Lawrence Lessig: So Aaron would’ve wanted a slideshow (audience laughter) and I made him one and it’s the best slideshow I’ve ever made in my whole life. Only he and I will get a chance to see this one. So I was on a television show yesterday talking about Aaron and the woman who introduced me said I’ve had a more than decade-long mentorship with him. And that was him. I had a decade-long mentorship. And Aaron was the mentor, and I was the mentee. You laugh, but everyone who knows Aaron knows that’s precisely true. Precisely true. From the youngest age, his life has been about teaching us. Never telling, never telling, never lecturing. If anything, only asking a simple question…As a father, with two young children, I wanted to comment to Aaron’s parents and hold them and  say how did you do it? How did you do it? How did you make this sweet brilliant boy who only ever asked how do I make the world better? How did you do it? I knew there had to be a secret potion and it was probably patented and I didn’t have (audience laughter) the most I could do is to bring him to my family, to bring him to my children, for my children to see Aaron, to love him, to love him as they did, and they can’t understand why he won’t come back. And we all know he acted his age at times. All of us had an experience of Aaron acting his age. Liberating moments, when he did that, to imagine this old wise soul could actually be 14, or 16, or 18, or 20. Two years ago he acted his age when he wrote a blog post that accused an important funder of a project I was working on of being a murderer (audience laughter) Four days later I finally brought him into my office… I asked him what are you doing? It hit him. Later that day he wrote me an email and he said, I come away from our conversation deeply haunted by the notion that I did something that might have hurt you. I hope you can find it in your heart to forgive me. There are few people in this world I have as much affection and respect for, putting aside the extraordinary gratitude to, I am sorry over the overzealous attempt to maintain my independence. I have been bad at making that clear. When I read that, I was a little angry, because I thought geeze, I wanted you to still be the twenty-something year old, not the wise soul apologizing to me in the best possible way. But that’s who he was. And they say he was also depressed. And that frustrates me. Was he depressed because he didn’t have loving parents? No. He had the most devoted, loving parents a boy could have. Because he didn’t have a loving partner or friends in New York who were with him every day? No, he had everything a boy could want. Aaron was depressed because God is depressed. Look at this world and what we have done and who wouldn’t be depressed? And Aaron was depressed because of where he was. The man he helped elect appointed a U.S. Attorney who could utter the idiocy there’s no difference between stealing with computer and stealing with a crow bar. The woman obviously knew nothing about computers or crow bars (audience laughter). Or a prosecutor who, when Aaron’s lawyer pleaded with him begging him to recognize his particular vulnerability including his vulnerability over his own life, said fine I’ll protect him, I’ll lock him up. He was depressed because he recognized the dependence his position was going to create on all sorts of other people. He was depressed, and we should be depressed because this is the world we gave him. And this is the world he tried to change. Now all of us look at an extraordinary outpouring of love, there have be billions of utterances of love and praise. And that’s critical, and that’s important. That level of anger and frustration as people say, as people say of those close to him why didn’t you do more? And they mean that as a criticism. But those of us close to him have said that it’s the truth about our love, we could’ve done more, all of us. That’s what Aaron was constantly reminding us always teaching us, we could’ve done more, we haven’t done enough. After Aaron wrote me that apology I spent hours writing an angry response. And then I threw it away, and I wrote a single line and said, “Peace, friend, all OK.” And when I re-read that email last night…what if he sent us an email four days after his mistake? I think it would sound very similar to the one he sent me. I think he’d say I came away from my service today deeply haunted by the notion that I did something that might’ve hurt you. I hope you can find it in your heart to forgive me. You are the people in this world I have affection or respect for. I am sorry if in my overzealous attempt to remain my independence, I have been bad. Making that clear. Peace, friend. Peace, friend…Sweet, beautiful boy. Peace. It’s not okay. It’s not okay. We will make it better. All of us. In your name, Aaron. In your name, Aaron Swartz, we will make it better.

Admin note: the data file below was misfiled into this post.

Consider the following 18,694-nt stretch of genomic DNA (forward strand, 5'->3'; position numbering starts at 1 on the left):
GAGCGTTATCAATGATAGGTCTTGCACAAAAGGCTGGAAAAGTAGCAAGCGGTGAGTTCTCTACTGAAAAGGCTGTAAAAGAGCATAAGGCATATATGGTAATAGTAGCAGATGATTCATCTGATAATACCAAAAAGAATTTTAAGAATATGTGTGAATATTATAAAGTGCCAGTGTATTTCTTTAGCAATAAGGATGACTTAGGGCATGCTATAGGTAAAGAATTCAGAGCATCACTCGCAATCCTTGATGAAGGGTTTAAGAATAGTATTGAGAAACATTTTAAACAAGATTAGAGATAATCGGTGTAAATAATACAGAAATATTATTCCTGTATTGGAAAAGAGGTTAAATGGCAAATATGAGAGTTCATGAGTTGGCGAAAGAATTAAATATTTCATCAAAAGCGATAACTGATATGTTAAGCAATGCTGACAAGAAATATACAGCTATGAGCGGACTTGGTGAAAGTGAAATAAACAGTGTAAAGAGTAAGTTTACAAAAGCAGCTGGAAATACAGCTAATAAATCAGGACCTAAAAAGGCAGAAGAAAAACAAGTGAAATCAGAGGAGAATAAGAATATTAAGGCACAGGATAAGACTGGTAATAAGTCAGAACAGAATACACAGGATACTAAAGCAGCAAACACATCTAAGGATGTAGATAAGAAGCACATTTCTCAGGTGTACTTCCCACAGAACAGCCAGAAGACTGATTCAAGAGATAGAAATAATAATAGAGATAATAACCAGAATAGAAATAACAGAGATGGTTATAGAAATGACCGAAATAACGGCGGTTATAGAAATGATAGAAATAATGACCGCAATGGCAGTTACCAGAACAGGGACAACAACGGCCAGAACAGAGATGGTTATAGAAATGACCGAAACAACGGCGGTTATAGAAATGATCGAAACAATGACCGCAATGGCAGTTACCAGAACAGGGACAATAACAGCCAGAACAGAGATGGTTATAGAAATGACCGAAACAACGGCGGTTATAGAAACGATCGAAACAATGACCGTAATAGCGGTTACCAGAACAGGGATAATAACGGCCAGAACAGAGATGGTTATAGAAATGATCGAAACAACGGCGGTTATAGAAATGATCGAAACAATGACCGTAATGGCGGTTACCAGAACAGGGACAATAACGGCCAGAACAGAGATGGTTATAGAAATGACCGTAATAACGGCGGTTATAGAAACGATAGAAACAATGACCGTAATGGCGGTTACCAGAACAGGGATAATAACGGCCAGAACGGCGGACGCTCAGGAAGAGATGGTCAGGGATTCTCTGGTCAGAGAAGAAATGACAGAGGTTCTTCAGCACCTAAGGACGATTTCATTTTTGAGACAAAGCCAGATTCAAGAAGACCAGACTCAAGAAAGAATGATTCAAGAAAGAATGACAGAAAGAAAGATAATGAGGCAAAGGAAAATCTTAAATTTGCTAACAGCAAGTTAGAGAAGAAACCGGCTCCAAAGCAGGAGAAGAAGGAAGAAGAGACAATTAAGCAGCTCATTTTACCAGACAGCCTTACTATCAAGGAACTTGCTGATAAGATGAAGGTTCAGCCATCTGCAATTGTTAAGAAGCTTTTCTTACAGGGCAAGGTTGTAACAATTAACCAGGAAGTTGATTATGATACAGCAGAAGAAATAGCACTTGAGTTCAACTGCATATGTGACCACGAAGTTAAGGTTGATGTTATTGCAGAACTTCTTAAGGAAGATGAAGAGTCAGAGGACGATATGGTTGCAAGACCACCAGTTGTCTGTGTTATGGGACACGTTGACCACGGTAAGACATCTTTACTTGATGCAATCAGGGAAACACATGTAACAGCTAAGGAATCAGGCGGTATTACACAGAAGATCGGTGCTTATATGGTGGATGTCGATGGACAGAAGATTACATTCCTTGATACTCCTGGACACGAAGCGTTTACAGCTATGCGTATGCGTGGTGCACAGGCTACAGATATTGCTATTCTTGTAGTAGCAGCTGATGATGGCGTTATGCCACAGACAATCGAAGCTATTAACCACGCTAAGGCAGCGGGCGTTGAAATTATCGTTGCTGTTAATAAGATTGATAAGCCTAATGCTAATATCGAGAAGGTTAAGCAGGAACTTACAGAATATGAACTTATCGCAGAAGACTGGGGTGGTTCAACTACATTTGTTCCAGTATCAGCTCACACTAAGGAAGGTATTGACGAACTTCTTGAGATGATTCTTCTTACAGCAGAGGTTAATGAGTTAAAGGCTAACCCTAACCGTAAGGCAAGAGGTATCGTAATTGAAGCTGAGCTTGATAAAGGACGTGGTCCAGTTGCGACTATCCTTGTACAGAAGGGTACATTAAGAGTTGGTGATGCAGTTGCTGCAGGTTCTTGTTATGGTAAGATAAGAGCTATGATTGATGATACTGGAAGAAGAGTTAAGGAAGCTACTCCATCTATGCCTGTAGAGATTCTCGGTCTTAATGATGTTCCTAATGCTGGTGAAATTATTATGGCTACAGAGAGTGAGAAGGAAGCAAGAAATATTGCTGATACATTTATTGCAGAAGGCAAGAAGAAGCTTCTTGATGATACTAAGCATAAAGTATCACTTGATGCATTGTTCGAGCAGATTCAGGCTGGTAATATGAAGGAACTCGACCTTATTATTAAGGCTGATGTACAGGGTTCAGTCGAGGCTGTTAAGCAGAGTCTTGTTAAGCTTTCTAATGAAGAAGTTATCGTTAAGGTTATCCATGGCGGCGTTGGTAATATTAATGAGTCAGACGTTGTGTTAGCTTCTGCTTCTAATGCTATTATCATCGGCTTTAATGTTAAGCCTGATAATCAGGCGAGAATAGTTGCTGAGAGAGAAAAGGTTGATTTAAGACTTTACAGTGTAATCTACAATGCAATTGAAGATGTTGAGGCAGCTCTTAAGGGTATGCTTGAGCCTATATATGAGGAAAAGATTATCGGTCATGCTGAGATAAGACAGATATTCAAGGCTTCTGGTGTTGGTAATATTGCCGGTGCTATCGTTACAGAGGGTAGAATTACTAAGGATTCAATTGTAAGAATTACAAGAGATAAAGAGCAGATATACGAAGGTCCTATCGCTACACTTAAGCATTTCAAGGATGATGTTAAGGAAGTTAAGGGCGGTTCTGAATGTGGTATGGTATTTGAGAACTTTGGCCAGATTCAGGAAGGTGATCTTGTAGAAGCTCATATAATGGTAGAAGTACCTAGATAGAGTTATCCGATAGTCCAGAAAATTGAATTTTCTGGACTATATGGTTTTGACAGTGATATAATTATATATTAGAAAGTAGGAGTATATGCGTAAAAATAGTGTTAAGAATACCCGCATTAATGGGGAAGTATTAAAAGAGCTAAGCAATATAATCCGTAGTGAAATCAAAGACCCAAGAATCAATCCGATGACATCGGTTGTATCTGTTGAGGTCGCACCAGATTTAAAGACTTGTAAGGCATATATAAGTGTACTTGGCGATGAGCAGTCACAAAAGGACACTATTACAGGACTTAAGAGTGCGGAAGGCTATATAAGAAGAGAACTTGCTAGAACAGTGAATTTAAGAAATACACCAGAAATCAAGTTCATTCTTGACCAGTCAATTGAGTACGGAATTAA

Ben Wikler: In a small room with white walls, and a folding chair and a sagging card table, there was a door that was always open. And on the door was an XKCD cartoon. I remember coming home to the apartment and looking at it, and saying, what happened? And the person inside the apartment said, I filled the apartment with playpen balls. Turned it into a ball pit like you’d find at a McDonalds. And I looked and said, Why? And the person inside the apartment said the apartment, because we’re grown ups now, and it’s our turn to decide what that means. For Aaron, the world was a huge ball pit that he could dive into. He pulled us all into. And in that little office, that had cracks and holes in the wall, and was in a dingy house that a left-wing activist was renting out to activist groups so they could work together, and meet eachother, I worked in the room adjoining his. I don’t think he would ever notice the mice that would skitter between our different offices. He was the prototypical young dot-com millionaire, of course. I don’t think he’d ever notice the mice, but he’d hear my voice, because there was absolutely no sound protection, so I was talking on conference calls for hours and he’d hear everything that was happening in my work in my life in my field, and typically for Aaron he’d find out more about my life than I know about his, but he’d also know more about my work than I know about mine. And the office is where we developed, where spring forth, what was for me an epic man crush with Aaron. He and I would start talking and we just couldn’t stop. For some reason I had a mini, a little tiny car, and I would try to drive him home. Because he always in the middle of Boston winters, he’d run to the office without a coat. He would just wear his t-shirt. He’d always forget his glasses so if you found him in his office, he would be hunched over the computer speech an inch away from his face, his hands a blur. By the way, if I ever drove him home we’d wind up sitting out in the car outside of my apartment talking and talking…and inevitably I’d say why oh boy don’t you just come in and have dinner with us. He’d come in, eat with us….We’d decide to go somewhere and we’d wind up talking until, you know, 3 or 4 am imagining what we wanted to do in the world. One story that captivated him early on, he was this incredible activist, but he was this rare activist who’s not ideological. He approached changing the world like a social scientist and a computer scientist. He wanted to experiment with tasks, come up with hypotheses and then disprove them. Keeping with this Aaron got smarter and smarter. We were talking about public opinion polling. I told him about a friend who had figured a way to do really good computer-driven robo-calls. Which were much cheaper than hiring people to make telephone calls. So she could run hundreds of calls and figure out things that no one else could figure out. He was fascinated about this. And he wanted to meet her. So I introduced him to Terran. Then he built his own robo-call. And one thing we often did was, something about Aaron, is he would come up with an idea, decide it was a good idea, and then do it immediately. Which sometimes was very problematic. But was often great. He, one day, during the Wisconsin labor protests, we were talking about it and we started getting excited and wanted to go there, but we hadn’t sort of figured out a plan. So what we decided to do was take a cab to the airport, and get to the airport and see if there were flights available to Madison (laughter) And if there was a good flight that was relatively cheap and we could sit next to eachother, then we’d buy the ticket and go. Which we did. And then once we’re on the plane, we asked what should we pack? (laughter) Another adventure was going to the Democratic National Committee headquarters to help during the last portion of the 2010 elections. We showed up, both of us were sick, it was completely crazy. We drived this team that was organizing people…in areas to call voters in key districts to get them to the polls. And the person running the team to do this project was Taren. And Aaron started looking at  the software and thought this is, come on. And in a few hours re-wrote the user interface, changed the outlook. That wasn’t a great election for Aaron but he did more in less time than anyone I can think of….He had this impish gleeful sense of joy and exuberance that was infectious to everyone around him. He was so good at solving so many big impossible problems and so bad at solving the little ones in his own life. (crowd laughter, inaudible) who he loved so much said he should get laser surgery. And he said no, lasers are supposed to come out of your eyes (crowd laughter). He reminded me so much of Calvin from Calvin & Hobbes. Both in his joy and his cannonball approach…and also in his incredible obstinacy  And he, he made us all want to live the way that he lived. He made us all want to be curious about everything. And he made us all want to live always in accordance with our principles. He challenged us so much, demanded so much of us. Certainly by argument, he was an incredible arguer. But even more powerfully by example. Aaron’s activism and his social change work and his engineering work and coding were all selfless and amazing. But I think the thing that I admired most about Aaron was that for somebody who had grown up so fast, in some ways, for somebody that had done so much so quickly, he was so humble and he was so committed to improving himself. He was so vulnerable and fragile and he put up shields in all the wrong places. He could be so private about things about things where we could’ve helped him. I only found out after his death for example that the reason why he was the pickiest eater I ever found in the universe was that he had a digestive disorder, and he couldn’t eat fruits or vegetables. But never wanted to talk about it. And relationships could be hard for him. People could be hard for him. This is a messy…world we live in. And for Aaron, Aaron’s comfortable knowing that his standards were too high even for himself to meet. So hard for him when he fell in love with someone or something, institution to discover the cracks in it, to see the holes in the wall. That has escalated in the last few years. He poured himself into this project of learning how to love and how to be loved. I saw that with Taren. I saw that with me. He would spend hours with me arguing when I was afraid of something I wanted to do. Just processing my fears with me, I’d learn how to transcrend them and how to do something bigger. He wrote this manifesto where he said, look up or think bigger. He didn’t give up on us. Part of what’s so painful about him is that, I think, a huge part of the burden he had was knowing that he needed to ask us all for help. That in a way what happened to him was matched in pain for him by the fact that he needed us all to step in. And I remember talking to him about this, I told him that for someone with such great vision about so much, one blind spot he had was how much he mattered. That we were delighted, that we took joy in helping him, being there for him. Being with him. And that’s what I want to tell him. Aaron took his life in another small room with white walls. He couldn’t hear our voices at that moment. That day, Taren was coming home to get him and bring him back over to our house for dinner. The baby probably would have been asleep. We became friends just before my wife and I became pregnant. He was with us all through the pregnancy, and when Mac (?) was born our son, I remember the first time he came over and held us. He was more terrified than I had ever seen him (laughter) he held this baby and he knew his head was wobbly and he held it up so it was basically like his entire body was devoted to holding up my baby’s head, but after those initial moments of fear, he got right up in mac’s face, right up to his face and started making these goofy huge faces. And Aaron had this very plastic face, I don’t know if you ever saw him making faces, but he got Mac laughing and Mac just fell in love with him. Now Mac’s only going to know him through stories. And then Mac will grow up in a world that Aaron won’t have the chance to fix. I think like so many of us it’s been hard to find words in these last few days in part because Aaron was so amazed with words that the people he spoke of with the most reverence in the world were Robert Caroll and Ira Glass. They were people who told stories. So I’ve been spending too much time on the Internet and I don’t make a weekend out of it like Aaron, and I found a blog post by someone who never met him and it   was titled why am I so upset about Aaron Swartz’s suicide, and it’s by a software engineer, and after processing it for a while he wrote he thinks that it’s because he wishes he were Aaron. He said that I’ve never done anything that was selfless, that was just about me, that was about making the world a better place. I haven’t devoted my life to making the world better. And I’m so upset now. Because that’s what I want to be. Anonymous the hacking collective wrote a page they planted on MIT’s website: He was the best of us, may he yet bring out the best in us. And I don’t think any of us is capable, I don’t think all of us together are capable of doing what Aaron would’ve done in this world. But if there’s any tribute that we can make to him it’s to not forget that standard that he set for all of us. It’s to accept that we’ll never make it but never to give up trying. It’s to never be overcome by fear. It’s to remember the brilliance of his mind. And to try to walk in his path…We love you Aaron.